Their “Proton Packs” were made out of fiberglass with pneumatic fittings and resistors added on. They weighed about 30 lbs. each. For more active scenes, they wore lighter-weight, rubber versions.

One device used by the Ghostbusters is just a colander with wires sticking out of it. Director Reitman: “We figured the sillier, the better.”

Quotation Notes

Ramis said, “Dan was the heart of the Ghostbusters, I was the brains, and Bill was the mouth.”

Reitman: “It was a sense of how the movie was going to work — both being truly scary and also really funny.”

Weaver: “I once had a fire in my apartment [after the movie], and the firemen came to put it out. One of them opened up my refrigerator and said, ‘Whoa, you better call the Ghostbusters.'”

Bill Murray compared the trapping process to “trying to get smoke into a coke bottle with a baseball bat.”

Harold Ramis wanted Walter Peck to be a more understated villain. He thought the bad guys in Animal House, which he also co-wrote, were too over-the-top.

Sigourney Weaver said kids would come up and ask her if she really turned into a dog.

Aykroyd described Mr. Stay Puft as a cross between the Michelin Man and the Pillsbury Doughboy. He wanted to create a fictional brand mascot that everyone would have grown up with.

Script Notes

The scene with Venkman and the two students was inspired by the Milgram experiment. Subjects were told to give electric shocks to an unseen person. The early ’60s study was designed to figure out how far someone would go to obey an authority figure.

Aykroyd wrote the first draft of the script after reading an article on quantum physics and parapsychology. He wanted to combine modern science with the feel of classic ghost-hunting comedies from the 1940s.

Aykroyd wrote the part of Peter Venkman for his Blues Brothers co-star John Belushi. He was writing one of Venkman’s lines when he heard that Belushi had passed away. He finished the script with friend and fellow Saturday Night Live cast member Bill Murray in mind.

That “drill” line was based on a real proposed experiment to test higher brain function.

Aykroyd, Ramis, and Reitman spent 3 weeks in Martha’s Vineyard revising Aykroyd’s original script.

In the original script, the Ghostbusters had already been around for a long time. It was director Reitman’s idea for them to show their origins and make it into a “going into business” movie.

“They hate this” was improvised, as was much of the dialogue in the movie – especially Bill Murray’s.

That line was originally “You’re more like a used car salesman.” Weaver changed it to “game show host.”

Harold Ramis came up with his characters’ name, Egon Spengler. “Egon” was a kid he went to school with and “Spengler” came from German historian Oswald Spengler.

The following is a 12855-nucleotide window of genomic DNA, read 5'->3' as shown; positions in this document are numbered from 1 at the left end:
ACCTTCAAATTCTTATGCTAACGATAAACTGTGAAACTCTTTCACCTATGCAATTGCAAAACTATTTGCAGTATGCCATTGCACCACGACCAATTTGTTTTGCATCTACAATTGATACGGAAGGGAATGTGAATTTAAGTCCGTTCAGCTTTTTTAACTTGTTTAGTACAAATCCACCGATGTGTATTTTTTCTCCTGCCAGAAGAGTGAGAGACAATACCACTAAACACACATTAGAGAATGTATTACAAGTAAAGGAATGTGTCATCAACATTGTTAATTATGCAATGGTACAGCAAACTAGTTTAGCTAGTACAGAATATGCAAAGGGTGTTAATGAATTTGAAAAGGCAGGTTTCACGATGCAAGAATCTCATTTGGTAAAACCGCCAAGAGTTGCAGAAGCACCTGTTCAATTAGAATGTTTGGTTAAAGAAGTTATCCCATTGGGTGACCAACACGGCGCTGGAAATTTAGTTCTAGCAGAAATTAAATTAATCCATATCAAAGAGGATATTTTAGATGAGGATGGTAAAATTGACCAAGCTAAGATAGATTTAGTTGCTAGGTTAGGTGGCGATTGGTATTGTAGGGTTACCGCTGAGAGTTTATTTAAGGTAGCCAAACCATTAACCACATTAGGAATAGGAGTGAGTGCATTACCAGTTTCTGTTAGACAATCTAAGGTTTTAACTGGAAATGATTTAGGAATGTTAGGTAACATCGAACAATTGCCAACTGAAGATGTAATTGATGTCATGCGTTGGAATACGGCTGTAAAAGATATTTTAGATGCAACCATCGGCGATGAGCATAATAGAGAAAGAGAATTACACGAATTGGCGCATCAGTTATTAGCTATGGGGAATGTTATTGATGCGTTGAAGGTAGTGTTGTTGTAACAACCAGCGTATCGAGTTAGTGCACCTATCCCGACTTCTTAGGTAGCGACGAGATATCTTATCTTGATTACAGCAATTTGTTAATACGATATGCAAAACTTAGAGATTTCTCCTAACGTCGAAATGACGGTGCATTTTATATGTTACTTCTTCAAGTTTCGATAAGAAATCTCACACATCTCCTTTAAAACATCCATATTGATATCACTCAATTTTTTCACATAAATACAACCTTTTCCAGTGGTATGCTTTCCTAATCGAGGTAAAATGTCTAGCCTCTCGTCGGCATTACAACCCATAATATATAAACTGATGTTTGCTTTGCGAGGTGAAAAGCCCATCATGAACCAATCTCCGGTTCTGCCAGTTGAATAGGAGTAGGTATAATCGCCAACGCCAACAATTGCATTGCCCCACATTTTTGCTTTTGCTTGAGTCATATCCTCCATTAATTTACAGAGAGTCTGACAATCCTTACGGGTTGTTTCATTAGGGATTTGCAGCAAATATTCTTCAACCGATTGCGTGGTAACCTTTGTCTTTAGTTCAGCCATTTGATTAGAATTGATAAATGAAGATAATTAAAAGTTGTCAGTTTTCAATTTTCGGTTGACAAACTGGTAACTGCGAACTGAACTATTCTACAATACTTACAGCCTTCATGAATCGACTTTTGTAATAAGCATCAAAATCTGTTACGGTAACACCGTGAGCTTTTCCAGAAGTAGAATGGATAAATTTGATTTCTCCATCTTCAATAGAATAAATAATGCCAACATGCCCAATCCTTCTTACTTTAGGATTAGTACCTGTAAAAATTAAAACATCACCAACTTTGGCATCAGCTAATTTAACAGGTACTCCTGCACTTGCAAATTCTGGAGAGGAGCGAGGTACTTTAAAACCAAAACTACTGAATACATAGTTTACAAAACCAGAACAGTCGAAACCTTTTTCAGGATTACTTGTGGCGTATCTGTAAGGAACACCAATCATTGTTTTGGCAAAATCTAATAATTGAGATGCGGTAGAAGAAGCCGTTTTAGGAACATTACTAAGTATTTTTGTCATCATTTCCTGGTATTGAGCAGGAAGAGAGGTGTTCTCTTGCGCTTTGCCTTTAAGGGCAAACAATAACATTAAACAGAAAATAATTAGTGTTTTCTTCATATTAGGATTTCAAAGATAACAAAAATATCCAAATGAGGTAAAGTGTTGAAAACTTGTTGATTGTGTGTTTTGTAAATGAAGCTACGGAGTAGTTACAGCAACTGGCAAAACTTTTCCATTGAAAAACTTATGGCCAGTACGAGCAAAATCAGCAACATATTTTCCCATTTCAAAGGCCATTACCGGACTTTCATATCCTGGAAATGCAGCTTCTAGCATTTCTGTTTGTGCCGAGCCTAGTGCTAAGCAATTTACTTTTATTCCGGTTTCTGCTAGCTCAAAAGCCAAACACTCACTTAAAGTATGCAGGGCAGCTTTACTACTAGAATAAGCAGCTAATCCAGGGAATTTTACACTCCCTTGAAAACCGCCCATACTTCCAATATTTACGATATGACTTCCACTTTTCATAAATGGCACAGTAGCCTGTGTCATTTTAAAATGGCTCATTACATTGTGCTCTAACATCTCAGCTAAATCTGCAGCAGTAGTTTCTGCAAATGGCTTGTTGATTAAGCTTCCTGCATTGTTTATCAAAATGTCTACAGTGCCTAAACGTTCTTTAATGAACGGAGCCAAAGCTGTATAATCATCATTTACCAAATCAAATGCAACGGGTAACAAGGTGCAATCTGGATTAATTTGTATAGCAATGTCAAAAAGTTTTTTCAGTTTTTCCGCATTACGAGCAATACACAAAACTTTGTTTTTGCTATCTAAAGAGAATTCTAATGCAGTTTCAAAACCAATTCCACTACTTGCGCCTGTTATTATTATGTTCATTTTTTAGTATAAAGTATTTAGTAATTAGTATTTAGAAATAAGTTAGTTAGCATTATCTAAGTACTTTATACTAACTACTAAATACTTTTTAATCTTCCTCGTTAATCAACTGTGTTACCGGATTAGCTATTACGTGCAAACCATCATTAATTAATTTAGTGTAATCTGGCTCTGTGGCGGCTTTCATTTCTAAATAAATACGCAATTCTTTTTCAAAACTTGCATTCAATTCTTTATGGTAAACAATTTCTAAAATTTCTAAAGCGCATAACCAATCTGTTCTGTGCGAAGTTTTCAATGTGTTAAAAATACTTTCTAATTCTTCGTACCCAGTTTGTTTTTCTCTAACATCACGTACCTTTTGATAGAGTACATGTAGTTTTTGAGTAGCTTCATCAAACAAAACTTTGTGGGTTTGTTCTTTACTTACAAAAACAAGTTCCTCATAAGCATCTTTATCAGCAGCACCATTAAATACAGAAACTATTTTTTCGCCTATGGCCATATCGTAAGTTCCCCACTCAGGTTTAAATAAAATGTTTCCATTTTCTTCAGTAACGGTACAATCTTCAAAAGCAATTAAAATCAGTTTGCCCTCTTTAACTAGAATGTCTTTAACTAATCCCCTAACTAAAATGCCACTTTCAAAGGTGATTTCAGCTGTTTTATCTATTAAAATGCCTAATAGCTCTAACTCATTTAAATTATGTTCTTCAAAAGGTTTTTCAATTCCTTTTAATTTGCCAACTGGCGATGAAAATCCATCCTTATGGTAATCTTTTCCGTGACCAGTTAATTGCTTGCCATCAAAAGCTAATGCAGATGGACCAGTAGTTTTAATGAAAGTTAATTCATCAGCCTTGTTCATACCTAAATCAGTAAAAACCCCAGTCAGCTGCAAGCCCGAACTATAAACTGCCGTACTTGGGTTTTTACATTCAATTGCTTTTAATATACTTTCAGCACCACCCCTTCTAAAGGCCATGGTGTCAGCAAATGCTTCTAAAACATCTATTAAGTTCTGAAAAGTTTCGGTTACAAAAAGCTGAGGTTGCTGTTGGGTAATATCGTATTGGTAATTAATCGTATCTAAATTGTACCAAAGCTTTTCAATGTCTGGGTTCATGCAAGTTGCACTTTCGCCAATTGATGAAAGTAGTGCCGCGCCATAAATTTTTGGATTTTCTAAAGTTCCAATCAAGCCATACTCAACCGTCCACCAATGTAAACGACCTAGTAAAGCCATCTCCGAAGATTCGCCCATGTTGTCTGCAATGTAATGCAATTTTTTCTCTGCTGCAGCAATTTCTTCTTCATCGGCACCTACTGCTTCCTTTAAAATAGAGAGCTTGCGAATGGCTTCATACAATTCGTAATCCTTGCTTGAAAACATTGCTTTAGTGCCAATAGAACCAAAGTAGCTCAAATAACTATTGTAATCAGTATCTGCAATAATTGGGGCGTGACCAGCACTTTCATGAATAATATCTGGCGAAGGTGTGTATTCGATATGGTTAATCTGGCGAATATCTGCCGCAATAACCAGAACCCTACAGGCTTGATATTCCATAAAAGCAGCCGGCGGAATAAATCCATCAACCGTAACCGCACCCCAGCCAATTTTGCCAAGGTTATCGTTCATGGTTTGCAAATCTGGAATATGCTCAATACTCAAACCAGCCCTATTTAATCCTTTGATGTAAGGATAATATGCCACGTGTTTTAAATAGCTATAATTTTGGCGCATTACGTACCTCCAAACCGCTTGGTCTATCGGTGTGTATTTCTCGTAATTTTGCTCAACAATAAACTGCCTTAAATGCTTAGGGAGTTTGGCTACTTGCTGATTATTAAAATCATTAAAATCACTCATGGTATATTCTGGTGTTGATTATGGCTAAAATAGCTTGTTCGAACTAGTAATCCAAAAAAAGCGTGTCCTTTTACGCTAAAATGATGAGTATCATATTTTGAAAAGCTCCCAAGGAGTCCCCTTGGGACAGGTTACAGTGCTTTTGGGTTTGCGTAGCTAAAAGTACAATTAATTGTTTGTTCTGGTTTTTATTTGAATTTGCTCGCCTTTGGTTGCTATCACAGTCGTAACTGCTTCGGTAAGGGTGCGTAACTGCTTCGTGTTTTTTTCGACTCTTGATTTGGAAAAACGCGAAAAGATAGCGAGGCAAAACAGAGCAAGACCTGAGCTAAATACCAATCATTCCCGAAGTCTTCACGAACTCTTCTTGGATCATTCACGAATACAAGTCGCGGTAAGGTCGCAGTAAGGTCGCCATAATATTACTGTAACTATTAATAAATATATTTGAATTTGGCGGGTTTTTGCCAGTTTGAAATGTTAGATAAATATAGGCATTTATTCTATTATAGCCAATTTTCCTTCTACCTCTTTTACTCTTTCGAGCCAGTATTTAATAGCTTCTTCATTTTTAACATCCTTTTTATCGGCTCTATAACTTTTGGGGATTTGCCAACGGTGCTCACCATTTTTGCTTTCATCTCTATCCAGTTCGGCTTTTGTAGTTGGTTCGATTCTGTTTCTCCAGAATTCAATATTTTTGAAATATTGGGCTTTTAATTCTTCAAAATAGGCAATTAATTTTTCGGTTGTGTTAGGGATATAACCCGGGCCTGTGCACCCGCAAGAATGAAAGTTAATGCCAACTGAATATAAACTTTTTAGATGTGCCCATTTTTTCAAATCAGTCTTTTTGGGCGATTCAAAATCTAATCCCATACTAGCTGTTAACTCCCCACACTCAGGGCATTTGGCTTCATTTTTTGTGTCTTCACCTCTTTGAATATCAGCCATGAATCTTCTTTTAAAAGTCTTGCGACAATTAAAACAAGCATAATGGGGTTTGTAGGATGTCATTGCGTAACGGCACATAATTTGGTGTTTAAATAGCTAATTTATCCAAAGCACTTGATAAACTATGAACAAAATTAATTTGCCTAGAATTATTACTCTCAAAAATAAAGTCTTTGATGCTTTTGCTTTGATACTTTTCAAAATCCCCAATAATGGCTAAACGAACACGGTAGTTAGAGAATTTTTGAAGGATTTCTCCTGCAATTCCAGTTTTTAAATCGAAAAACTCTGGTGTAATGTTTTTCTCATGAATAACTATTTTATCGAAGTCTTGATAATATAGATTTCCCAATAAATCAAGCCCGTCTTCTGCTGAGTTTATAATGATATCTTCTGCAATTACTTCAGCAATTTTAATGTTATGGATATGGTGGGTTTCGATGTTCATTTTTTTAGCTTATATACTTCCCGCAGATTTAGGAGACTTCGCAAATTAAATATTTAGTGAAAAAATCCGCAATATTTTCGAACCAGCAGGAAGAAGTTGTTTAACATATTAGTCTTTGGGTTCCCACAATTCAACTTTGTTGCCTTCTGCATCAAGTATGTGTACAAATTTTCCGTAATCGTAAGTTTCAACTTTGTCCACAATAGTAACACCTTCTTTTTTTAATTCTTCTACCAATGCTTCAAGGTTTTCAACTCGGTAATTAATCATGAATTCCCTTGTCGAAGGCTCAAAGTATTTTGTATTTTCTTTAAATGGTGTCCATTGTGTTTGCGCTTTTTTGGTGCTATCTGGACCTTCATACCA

In Dan Aykroyd’s original script, there were a lot more giant monsters.

Set Notes

The stacked books in the library were attached by a thin wire to a rig that hung over the bookshelves.

The card catalogue cabinets in the library were outfitted with air hoses that blew all the cards out.

Weaver did Method acting exercises before scenes. Murray would tickle her while she was doing them.

The look of the hotel set was patterned after the Algonquin Hotel in New York.

The breakaway chandelier was added to the banquet room, along with fake walls loaded with pyrotechnics.

The view outside Dana’s apartment window is a painted backdrop, but that would really be the view from her apartment.

Reitman shot the movie like a drama, not bright and cheerful like a comedy.

On set, Bill Murray was sometimes called “The Mayor of New York.” He would walk down the streets handing out dollar bills to homeless people.

They blocked off the streets and caused huge traffic delays in much of Manhattan. New Yorkers were so mad they got in fights with the cops. One guy was pulled out of his car.

They constructed a hydraulic, collapsing street in L.A. with a replica of Dana’s building in the background.

Creature creator Bill Bryan built the Stay Puft costume and also played him. He modeled his walk on Godzilla. Mr. Stay Puft’s head was made from foam and fiberglass and was controlled by cable mechanisms. Three different heads were made to register different facial expressions.

For the marshmallow goo, they used a huge laundry bag full of over 75 lbs. of menthol shaving cream.

Source Note

Gozer came from an actual documented haunting in England that was also the basis for Poltergeist (1982). In that haunting, the name Gozer appeared written on things throughout the house.

Trivia Notes

Einstein published his Theory of Relativity while working in the Swiss Patent Office in 1905.

The Proton Pack is a particle-beam weapon. The Large Hadron Collider uses similar technology.

Central Park’s horse-drawn carriage tours began in 1858.

According to a parapsychology professor, there really are “hungry ghosts” who only want to eat or drink.

Wardrobe

Costume designer Theoni V. Aldredge also worked on Network (1976) and Moonstruck (1987).

Ramis based Egon’s look on a man he saw on the front page of an architectural journal.